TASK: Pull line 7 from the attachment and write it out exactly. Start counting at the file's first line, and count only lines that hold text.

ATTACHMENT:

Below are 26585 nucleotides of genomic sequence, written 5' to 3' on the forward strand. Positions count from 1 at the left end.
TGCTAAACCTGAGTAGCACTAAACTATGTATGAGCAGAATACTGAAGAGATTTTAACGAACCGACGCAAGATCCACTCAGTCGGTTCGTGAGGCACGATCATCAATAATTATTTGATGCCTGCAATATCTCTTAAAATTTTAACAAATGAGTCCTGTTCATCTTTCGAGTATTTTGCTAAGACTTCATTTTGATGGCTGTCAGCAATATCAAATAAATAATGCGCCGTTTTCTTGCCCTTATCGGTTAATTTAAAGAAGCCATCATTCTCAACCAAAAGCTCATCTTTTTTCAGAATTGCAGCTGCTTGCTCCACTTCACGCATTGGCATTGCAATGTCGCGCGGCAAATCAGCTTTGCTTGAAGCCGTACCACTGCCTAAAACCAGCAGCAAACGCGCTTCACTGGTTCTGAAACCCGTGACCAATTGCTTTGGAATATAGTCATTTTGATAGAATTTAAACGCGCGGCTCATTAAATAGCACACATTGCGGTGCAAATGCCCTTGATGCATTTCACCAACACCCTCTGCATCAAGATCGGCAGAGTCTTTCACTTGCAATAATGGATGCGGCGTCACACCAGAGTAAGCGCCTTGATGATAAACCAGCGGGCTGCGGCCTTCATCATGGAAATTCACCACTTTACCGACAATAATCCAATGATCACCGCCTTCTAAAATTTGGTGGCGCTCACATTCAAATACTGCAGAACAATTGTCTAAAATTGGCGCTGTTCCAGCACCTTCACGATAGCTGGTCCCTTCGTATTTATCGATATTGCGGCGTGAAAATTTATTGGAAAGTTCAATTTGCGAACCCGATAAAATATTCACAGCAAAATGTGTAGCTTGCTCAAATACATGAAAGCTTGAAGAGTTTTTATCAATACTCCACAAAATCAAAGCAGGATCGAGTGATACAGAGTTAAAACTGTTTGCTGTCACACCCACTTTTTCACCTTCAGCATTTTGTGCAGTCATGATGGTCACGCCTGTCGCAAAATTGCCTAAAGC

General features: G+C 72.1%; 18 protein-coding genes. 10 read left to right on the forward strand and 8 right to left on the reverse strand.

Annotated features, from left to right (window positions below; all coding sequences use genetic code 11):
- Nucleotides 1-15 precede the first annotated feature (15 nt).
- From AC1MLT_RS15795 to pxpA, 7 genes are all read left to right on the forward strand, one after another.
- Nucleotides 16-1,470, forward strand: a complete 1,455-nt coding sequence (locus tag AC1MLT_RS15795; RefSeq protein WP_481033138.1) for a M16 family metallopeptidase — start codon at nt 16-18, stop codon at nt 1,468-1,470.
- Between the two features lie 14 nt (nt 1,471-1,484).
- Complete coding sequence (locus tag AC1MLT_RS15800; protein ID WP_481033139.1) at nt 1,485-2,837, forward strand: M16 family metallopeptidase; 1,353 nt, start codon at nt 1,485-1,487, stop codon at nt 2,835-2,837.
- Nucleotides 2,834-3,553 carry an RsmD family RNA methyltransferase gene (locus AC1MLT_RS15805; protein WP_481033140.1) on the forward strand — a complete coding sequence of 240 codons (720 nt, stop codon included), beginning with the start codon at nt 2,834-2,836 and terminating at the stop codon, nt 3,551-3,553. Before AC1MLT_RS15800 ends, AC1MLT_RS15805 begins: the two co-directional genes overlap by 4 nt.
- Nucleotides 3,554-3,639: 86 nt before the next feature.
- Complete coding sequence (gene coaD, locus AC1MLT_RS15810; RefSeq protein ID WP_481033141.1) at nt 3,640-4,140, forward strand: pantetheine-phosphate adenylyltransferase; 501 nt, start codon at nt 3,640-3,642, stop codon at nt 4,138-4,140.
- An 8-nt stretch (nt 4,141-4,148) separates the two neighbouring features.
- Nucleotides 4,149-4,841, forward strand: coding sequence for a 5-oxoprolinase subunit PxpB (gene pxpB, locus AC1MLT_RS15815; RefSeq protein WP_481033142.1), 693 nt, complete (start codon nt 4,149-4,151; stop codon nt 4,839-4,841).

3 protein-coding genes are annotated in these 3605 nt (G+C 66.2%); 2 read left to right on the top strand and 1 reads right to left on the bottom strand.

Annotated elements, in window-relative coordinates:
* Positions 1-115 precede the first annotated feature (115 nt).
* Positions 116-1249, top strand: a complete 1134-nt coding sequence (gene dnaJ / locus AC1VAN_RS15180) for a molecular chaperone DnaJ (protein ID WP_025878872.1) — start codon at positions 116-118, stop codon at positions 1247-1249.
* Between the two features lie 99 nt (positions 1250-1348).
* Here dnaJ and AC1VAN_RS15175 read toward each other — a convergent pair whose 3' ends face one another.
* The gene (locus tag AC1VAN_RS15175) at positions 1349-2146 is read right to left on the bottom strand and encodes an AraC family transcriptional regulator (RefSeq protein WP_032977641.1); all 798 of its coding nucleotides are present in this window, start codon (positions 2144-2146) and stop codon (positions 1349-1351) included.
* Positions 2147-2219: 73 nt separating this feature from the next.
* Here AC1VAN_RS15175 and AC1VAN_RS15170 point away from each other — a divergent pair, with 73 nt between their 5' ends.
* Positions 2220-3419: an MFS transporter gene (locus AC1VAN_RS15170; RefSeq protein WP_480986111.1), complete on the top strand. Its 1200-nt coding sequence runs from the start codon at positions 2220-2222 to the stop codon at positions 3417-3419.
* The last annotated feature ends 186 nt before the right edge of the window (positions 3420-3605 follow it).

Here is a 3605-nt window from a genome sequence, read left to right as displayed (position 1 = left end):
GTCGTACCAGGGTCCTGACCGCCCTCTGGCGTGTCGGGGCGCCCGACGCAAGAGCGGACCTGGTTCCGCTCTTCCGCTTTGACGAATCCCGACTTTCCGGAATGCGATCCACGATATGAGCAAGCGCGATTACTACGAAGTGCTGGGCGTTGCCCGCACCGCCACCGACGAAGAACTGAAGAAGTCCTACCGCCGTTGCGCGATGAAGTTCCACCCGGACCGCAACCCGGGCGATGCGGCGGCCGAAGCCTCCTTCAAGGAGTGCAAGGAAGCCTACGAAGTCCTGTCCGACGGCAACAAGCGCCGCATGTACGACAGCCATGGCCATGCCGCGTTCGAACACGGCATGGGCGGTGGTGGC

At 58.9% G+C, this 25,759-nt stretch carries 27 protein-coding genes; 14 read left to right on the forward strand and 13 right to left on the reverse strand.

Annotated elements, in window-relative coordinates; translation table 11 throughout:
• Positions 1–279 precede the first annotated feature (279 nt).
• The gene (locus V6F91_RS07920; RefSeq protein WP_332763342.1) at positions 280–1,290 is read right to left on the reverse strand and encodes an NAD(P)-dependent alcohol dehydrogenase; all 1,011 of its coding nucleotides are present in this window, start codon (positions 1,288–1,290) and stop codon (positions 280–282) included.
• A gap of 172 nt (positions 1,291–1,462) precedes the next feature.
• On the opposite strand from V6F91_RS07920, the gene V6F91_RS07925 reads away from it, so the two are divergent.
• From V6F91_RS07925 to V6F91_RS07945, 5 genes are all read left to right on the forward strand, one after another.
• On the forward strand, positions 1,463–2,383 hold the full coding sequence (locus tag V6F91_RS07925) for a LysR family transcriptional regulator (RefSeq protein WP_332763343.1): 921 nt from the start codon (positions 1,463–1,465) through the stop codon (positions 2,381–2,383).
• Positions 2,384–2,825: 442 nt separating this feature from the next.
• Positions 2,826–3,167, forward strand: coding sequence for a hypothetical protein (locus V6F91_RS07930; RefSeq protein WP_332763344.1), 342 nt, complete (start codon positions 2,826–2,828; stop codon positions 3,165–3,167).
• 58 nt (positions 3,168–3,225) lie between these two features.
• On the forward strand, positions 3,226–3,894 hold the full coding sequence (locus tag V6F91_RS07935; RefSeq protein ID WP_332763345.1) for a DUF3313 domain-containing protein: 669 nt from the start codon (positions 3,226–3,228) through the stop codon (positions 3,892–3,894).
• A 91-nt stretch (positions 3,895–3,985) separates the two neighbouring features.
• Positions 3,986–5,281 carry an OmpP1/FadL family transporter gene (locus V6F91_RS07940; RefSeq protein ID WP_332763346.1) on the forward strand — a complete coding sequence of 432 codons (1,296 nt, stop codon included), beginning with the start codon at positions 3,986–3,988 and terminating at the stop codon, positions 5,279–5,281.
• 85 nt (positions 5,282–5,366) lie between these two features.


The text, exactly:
- Nucleotides 16-1,470, forward strand: a complete 1,455-nt coding sequence (locus tag AC1MLT_RS15795; RefSeq protein WP_481033138.1) for a M16 family metallopeptidase — start codon at nt 16-18, stop codon at nt 1,468-1,470.